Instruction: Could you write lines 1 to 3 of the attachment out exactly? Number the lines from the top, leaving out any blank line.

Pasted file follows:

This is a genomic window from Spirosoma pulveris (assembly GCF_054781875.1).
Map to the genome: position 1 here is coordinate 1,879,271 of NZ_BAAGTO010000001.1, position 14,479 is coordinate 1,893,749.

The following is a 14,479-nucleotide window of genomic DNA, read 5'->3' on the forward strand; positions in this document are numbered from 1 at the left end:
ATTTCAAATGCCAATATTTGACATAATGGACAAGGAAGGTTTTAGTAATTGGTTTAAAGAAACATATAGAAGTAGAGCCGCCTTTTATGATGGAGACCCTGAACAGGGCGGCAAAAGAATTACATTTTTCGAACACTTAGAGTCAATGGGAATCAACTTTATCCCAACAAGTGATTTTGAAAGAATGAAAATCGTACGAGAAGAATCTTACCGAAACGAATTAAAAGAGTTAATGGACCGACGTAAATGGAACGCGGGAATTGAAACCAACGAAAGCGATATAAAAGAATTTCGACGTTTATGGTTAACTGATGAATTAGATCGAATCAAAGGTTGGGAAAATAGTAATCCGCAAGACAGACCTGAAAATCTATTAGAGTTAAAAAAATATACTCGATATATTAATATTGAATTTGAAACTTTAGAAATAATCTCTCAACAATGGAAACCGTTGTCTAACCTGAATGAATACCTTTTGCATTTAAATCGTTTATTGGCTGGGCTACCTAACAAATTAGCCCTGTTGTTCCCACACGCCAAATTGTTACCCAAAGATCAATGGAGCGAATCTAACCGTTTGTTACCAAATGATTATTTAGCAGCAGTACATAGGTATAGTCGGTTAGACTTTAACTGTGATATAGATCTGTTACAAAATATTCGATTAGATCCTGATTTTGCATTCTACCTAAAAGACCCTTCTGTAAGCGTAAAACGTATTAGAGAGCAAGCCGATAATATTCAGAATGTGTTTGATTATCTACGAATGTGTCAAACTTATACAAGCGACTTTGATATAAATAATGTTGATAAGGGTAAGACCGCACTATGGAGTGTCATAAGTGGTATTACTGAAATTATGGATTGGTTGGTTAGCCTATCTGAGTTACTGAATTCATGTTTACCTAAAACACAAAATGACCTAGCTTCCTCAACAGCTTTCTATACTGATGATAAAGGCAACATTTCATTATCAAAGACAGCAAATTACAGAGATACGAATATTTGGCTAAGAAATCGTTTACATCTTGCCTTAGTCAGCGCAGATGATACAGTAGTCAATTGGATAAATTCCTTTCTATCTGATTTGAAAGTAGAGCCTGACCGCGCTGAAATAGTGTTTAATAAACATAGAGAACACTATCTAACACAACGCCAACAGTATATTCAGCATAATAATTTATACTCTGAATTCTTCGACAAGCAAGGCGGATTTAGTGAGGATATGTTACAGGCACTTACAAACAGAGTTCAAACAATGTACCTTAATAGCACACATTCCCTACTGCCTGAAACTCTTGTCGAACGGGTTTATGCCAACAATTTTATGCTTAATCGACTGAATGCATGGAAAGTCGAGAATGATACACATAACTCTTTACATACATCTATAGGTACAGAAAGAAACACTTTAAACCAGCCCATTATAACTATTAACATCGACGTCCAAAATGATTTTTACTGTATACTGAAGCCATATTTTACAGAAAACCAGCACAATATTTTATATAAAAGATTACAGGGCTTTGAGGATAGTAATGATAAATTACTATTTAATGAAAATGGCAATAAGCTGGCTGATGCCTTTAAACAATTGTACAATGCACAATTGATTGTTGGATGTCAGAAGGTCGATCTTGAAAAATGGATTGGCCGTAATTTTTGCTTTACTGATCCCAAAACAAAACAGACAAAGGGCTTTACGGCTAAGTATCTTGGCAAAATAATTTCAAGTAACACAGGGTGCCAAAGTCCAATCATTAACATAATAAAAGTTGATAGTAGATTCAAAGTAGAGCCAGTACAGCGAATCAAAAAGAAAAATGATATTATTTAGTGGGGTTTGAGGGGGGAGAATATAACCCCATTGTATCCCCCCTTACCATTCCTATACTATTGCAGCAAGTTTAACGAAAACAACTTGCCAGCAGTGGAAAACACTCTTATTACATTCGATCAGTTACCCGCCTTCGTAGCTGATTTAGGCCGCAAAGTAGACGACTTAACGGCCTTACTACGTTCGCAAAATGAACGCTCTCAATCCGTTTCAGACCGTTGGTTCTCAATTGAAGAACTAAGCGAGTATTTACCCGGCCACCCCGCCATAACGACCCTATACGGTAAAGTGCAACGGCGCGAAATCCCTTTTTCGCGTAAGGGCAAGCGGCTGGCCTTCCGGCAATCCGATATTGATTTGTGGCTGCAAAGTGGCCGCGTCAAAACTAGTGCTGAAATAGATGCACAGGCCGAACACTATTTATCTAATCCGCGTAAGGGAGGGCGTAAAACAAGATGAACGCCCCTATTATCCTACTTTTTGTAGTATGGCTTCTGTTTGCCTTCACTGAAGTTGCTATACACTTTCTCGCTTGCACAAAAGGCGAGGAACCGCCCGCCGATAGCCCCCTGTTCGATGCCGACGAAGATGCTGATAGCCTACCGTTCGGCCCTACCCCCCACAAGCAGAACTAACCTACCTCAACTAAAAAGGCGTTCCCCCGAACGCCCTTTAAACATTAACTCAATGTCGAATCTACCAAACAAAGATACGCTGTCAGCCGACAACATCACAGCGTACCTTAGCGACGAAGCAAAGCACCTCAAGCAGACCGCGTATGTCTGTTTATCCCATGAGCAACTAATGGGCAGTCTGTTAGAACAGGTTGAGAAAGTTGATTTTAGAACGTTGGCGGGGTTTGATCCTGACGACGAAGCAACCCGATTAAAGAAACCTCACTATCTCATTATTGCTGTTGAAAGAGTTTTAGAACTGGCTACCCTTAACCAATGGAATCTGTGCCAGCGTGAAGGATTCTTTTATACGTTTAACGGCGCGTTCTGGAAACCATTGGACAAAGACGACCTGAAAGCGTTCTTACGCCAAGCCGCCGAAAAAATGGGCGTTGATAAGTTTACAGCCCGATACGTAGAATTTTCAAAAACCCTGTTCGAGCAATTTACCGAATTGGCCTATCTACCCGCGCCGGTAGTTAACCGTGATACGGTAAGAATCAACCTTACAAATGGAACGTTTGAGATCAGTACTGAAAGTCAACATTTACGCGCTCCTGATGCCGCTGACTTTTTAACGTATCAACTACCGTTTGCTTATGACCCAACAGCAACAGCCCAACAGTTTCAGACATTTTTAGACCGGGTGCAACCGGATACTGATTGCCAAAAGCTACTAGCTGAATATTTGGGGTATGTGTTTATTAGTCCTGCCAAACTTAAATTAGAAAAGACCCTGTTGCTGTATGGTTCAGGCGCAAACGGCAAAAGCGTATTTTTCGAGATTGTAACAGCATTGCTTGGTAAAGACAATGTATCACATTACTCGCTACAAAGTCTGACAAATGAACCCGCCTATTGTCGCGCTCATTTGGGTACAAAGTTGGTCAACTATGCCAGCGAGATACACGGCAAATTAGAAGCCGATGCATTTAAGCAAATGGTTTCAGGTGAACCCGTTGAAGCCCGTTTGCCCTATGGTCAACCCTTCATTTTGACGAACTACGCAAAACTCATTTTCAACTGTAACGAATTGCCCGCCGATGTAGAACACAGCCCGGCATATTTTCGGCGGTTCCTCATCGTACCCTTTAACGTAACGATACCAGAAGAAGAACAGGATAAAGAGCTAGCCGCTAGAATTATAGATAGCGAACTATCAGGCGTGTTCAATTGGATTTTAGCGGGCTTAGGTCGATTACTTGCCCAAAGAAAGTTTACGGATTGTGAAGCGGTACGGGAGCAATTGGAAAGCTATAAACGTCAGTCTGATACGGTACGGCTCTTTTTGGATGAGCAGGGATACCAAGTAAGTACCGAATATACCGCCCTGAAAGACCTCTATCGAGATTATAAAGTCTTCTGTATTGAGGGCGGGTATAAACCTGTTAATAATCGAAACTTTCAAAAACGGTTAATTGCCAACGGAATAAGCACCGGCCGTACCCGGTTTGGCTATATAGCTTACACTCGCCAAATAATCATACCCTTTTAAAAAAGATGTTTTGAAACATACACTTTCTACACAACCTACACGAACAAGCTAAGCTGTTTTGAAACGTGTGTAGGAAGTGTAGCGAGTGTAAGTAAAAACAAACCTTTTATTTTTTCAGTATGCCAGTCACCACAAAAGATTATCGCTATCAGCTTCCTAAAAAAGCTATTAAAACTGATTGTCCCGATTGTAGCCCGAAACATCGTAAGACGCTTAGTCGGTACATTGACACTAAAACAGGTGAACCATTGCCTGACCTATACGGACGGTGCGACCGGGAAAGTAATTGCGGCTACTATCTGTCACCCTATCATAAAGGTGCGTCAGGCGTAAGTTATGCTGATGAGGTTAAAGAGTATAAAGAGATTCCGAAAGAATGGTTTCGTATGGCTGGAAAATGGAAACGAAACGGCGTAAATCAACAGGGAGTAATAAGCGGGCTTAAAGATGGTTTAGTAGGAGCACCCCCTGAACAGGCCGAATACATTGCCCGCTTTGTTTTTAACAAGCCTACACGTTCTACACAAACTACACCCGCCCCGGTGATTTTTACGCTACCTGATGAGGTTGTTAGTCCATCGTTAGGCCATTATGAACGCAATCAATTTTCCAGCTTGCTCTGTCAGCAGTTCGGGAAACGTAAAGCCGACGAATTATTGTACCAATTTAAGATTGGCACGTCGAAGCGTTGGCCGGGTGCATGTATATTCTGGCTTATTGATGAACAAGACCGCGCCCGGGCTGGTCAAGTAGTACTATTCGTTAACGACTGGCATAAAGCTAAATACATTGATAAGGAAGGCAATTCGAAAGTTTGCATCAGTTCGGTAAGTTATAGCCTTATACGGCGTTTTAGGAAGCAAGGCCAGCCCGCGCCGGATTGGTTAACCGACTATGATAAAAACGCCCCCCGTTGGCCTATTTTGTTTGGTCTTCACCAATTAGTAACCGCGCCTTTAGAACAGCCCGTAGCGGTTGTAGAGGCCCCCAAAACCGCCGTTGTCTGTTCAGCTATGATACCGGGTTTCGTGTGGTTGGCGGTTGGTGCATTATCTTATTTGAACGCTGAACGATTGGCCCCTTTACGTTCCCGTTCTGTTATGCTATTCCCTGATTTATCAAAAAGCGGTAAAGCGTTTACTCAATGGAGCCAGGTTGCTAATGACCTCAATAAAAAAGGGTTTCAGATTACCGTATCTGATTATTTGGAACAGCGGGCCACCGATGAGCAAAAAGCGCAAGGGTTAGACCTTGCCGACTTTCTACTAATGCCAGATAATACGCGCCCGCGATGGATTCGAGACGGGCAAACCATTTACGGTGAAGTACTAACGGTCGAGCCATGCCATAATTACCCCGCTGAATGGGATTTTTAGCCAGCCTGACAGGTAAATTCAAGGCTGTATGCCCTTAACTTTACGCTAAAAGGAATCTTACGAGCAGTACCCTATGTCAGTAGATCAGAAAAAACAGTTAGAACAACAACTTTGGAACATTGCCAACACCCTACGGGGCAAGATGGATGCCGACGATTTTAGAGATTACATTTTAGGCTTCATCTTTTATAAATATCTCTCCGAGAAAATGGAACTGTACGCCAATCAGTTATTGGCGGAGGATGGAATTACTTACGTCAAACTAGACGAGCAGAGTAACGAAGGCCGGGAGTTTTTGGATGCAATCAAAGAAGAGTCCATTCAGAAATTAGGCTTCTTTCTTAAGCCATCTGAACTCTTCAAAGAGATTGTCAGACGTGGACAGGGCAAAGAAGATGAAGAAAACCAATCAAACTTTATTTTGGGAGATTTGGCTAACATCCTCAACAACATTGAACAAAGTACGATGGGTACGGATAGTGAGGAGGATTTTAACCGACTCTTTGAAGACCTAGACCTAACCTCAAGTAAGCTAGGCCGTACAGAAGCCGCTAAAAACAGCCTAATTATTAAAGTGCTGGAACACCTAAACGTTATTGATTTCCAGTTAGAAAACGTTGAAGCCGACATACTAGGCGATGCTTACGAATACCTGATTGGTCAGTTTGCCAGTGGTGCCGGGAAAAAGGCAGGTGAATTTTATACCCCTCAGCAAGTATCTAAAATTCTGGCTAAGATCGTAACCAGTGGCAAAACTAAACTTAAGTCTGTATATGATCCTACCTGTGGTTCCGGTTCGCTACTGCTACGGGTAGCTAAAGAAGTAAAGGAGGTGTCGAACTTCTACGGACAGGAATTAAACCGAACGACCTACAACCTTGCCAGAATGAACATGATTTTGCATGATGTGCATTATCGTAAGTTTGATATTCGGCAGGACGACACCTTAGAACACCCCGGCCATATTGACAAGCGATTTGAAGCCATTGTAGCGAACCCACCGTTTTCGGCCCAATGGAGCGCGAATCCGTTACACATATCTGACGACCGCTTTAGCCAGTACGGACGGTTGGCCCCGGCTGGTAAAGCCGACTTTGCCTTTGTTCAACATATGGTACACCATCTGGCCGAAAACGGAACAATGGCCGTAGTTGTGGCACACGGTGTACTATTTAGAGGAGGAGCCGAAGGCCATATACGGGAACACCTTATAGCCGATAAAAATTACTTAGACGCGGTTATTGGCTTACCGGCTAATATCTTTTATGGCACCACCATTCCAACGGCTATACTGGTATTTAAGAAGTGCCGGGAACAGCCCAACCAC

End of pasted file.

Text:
This is a genomic window from Spirosoma pulveris (assembly GCF_054781875.1).
Map to the genome: position 1 here is coordinate 1,879,271 of NZ_BAAGTO010000001.1, position 14,479 is coordinate 1,893,749.

The following is a 14,479-nucleotide window of genomic DNA, read 5'->3' on the forward strand; positions in this document are numbered from 1 at the left end: